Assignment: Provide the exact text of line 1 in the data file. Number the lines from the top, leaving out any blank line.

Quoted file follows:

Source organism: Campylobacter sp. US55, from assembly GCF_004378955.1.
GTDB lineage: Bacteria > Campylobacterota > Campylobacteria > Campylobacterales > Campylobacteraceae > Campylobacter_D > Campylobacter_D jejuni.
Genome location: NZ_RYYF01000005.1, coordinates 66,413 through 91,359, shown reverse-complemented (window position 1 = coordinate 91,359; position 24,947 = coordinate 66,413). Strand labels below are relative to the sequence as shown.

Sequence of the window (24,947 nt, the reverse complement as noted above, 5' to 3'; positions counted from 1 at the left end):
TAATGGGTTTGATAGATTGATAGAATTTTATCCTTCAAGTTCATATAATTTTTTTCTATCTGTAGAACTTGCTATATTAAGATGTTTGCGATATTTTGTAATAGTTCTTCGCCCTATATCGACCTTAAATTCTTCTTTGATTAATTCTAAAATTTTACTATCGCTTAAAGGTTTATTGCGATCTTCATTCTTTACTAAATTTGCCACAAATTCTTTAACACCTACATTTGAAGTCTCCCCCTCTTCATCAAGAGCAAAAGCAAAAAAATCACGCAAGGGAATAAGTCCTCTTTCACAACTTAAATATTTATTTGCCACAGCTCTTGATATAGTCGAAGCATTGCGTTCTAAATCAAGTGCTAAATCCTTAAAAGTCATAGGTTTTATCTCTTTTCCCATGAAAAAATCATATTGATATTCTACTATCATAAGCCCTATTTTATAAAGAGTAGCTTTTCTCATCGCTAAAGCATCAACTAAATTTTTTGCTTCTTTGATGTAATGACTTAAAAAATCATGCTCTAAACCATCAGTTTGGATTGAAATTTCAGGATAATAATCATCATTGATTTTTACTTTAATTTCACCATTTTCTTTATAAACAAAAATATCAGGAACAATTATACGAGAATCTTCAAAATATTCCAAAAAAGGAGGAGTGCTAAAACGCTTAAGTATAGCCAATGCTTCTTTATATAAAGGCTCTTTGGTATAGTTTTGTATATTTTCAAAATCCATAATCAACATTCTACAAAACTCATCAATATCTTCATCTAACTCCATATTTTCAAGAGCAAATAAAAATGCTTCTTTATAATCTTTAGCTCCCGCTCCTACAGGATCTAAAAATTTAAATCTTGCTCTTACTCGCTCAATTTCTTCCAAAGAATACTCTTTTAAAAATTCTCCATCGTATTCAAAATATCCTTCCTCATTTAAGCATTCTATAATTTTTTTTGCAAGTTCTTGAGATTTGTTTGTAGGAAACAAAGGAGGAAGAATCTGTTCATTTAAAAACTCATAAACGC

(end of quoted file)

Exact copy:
Source organism: Campylobacter sp. US55, from assembly GCF_004378955.1.